Natural Basil & Tomato Soap

Sometimes you'll need a creative alternative to an organic or vegan recipe. Not only does this one qualify, but it is a little unusual and will strike some curiosity in your shoppers. (Terrific at your market tables when you want something to chat about to new faces musing over your creations.)

Information & Details


Natural Basil & Tomato Soap

Occasionally, we will bring this one to the market for a little variety. This is a very organic type of soap that is unique and people will buy just out of curiosity. This is a soap for the “all natural organic” crowd, so we like to incorporate essential oils for scents instead of fragrance oils. Of course, it also seems fit that this is a vegan type of soap, so we stick with plant based oils. Remember, you can modify any of these recipes to your liking. This recipe yields 3 lbs. of soap, or about 10 – 12 bars from a bread mold.

  • 2.4 oz. cocoa butter

  • 2.4 Shea butter

  • 16.8 oz. palm oil

  • 9.6 oz. coconut oil

  • 14.4 oz. pomace olive oil

  • 2.4 oz. castor oil

  • 6.69 oz. lye/sodium hydroxide

  • 18.24 fluid oz. distilled water

  • 1 Tablespoon basil powder

  • .75 oz. basil essential oil

  • 8.5 oz. pureed ripe tomatoes (1 tomato is fine)

  • 1 tbsp. bentonite clay

  • ½ tsp green mica (optional)

  • ¼ tsp. Red paprika (optional)

You’ll need to follow your basic cold process soap making instructions for this homemade tomato recipe. Start by making your bowl of lye and water solution as you would any regular cold process soap. Don’t forget your eye protection. You know how we feel about that! Set aside to cool in a well ventilated area, and let this cool to room temperature.

Now weigh out all of the soap making oils – cocoa butter, Shea butter, palm oil, coconut oil, olive oil and castor oil – and place in large bowl. Heat over medium heat on the stove or microwave until all of the oils have melted, then remove from heat and set aside to cool. Make sure that you don’t over microwave if you use this method. You want just enough time to melt your hard oils.

While your two bowls of oils and lye are cooling separately, you can begin to prepare your other ingredients. Weight out the ripe tomatoes and remove the skin, stems, and leaves, then mash with a fork or similar utensil. If your tomatoes are super ripe you won’t need to use anything else. Set aside. Using separate containers for each ingredient, weigh out the basil essential oil, and measure out the basil powders.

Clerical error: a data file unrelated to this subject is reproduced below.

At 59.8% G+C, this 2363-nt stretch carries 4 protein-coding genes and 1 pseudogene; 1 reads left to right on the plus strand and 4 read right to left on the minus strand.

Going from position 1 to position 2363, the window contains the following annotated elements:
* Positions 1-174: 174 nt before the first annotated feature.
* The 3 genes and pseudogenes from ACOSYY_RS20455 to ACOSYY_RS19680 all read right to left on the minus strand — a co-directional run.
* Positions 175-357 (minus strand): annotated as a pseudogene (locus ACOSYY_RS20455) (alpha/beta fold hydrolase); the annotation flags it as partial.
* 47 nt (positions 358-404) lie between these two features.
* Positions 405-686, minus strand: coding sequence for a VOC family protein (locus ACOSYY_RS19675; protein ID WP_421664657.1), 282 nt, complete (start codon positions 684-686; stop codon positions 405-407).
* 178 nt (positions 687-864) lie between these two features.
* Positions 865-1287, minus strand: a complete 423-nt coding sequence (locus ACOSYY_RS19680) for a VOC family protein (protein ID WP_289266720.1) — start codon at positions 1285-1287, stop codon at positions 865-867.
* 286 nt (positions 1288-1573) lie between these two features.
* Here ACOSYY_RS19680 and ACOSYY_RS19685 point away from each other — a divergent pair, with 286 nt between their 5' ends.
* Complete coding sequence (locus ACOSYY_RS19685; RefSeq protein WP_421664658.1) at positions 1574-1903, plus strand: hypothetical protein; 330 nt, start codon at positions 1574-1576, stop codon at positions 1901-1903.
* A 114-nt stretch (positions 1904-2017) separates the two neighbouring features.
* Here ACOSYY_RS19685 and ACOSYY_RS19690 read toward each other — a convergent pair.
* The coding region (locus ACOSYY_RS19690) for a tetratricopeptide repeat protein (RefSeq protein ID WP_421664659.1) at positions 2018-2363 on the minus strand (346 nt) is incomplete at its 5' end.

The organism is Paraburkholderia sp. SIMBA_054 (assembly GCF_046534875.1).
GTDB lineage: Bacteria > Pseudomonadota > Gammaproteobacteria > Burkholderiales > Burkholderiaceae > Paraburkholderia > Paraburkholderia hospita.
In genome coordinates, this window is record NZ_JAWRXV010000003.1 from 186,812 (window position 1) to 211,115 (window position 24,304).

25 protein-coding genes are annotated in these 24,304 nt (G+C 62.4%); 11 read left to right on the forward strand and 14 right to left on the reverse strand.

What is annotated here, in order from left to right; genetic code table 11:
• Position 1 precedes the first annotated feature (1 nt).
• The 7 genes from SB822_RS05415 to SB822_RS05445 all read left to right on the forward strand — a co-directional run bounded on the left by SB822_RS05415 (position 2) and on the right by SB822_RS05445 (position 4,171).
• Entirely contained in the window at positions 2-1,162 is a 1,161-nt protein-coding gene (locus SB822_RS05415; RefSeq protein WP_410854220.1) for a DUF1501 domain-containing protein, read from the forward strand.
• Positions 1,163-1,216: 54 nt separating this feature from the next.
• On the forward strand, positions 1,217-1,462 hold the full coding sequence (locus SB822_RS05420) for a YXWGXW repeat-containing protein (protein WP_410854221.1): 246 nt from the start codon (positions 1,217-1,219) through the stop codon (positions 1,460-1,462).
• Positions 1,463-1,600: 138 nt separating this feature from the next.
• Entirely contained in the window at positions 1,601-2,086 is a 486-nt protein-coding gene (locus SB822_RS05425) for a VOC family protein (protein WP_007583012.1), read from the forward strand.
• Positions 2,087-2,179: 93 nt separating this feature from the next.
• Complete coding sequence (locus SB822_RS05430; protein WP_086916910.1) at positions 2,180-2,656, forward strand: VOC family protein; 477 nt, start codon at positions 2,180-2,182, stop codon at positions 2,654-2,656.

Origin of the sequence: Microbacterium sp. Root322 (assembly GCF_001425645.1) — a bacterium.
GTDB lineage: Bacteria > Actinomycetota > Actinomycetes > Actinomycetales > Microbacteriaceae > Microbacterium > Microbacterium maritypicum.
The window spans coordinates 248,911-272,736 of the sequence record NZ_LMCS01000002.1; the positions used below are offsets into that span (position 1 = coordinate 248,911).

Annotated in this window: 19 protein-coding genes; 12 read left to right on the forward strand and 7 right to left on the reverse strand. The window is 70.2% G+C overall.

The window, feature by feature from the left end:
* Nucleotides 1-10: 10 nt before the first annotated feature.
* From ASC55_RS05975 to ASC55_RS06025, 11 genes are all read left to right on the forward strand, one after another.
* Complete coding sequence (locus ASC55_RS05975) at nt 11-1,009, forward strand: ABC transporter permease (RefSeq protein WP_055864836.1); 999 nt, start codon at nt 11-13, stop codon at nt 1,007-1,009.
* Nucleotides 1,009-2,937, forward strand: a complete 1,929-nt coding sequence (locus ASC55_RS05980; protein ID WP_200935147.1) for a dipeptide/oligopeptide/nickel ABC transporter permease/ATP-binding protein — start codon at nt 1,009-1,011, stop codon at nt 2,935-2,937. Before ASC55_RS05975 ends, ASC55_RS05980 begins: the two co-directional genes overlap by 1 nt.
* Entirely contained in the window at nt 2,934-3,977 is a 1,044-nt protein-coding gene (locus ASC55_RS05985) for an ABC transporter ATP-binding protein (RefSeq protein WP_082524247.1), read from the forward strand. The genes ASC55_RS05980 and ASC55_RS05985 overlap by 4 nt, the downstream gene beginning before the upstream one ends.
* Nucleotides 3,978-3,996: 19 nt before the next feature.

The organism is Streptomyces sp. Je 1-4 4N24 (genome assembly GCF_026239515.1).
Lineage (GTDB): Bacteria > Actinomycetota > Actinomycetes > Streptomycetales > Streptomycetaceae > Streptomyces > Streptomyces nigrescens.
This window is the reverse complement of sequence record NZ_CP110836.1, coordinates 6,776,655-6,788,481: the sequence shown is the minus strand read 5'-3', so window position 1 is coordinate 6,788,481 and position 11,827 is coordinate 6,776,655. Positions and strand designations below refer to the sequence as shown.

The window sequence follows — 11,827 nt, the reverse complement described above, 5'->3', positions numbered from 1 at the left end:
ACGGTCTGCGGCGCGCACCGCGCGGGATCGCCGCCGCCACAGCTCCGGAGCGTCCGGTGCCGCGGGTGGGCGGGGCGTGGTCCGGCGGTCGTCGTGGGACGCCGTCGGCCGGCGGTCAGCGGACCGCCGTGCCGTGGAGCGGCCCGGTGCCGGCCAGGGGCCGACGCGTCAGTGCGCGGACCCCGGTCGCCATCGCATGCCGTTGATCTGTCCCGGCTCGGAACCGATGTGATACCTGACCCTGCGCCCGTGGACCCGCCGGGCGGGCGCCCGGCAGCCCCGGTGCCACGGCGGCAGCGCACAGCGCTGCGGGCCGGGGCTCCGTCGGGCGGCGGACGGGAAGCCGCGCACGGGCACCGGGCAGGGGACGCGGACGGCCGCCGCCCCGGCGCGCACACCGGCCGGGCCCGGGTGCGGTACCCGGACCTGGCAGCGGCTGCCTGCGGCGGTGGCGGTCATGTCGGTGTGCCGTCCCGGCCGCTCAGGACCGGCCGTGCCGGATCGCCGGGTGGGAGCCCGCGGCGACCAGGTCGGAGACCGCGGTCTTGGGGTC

Once your ingredients have cooled to less than 120 degrees, slowly pour the lye-water into the soap oils and mix until you reach trace. Separate the batter into two parts. Add the tomato puree into one part. This will turn a natural shade of tomato color, but if you want a more exaggerated color, add a ¼ tsp of red paprika.

Now add the clay, basil powder and basil essential oil to the remaining soap in the pot and mix well with the blender. The basil powder has a natural green shade and when mixed with the clay it will cure a natural earthy shade of green. Again, if you want a more exaggerated color, add just a ½ tsp of green mica. Once thoroughly combined, slowly pour the clay half soap into your mold.

Here you can dust a light layer of basil powder over the top for a clean pencil line. If you cover it with too much powder the two halves will not adhere effectively. To get the two halves to join, spritz the top of the clay half with rubbing alcohol, sprinkle the powder, and spritz again before carefully layering the tomato half over the top.

Level the soap as much as possible so the final size of your bars will be consistent. I generally level out the top of my soap using a butter knife. I run a butter knife back and forth along the width of the mold to evenly distribute the soap, then run it back and forth along the length. Now cover and insulate your mold for twenty-four hours. After the insulation period your soap is ready to un-mold. Remove your soap from the mold and cut into bars.

Allow this to set adise and cure for 3 – 6 weeks.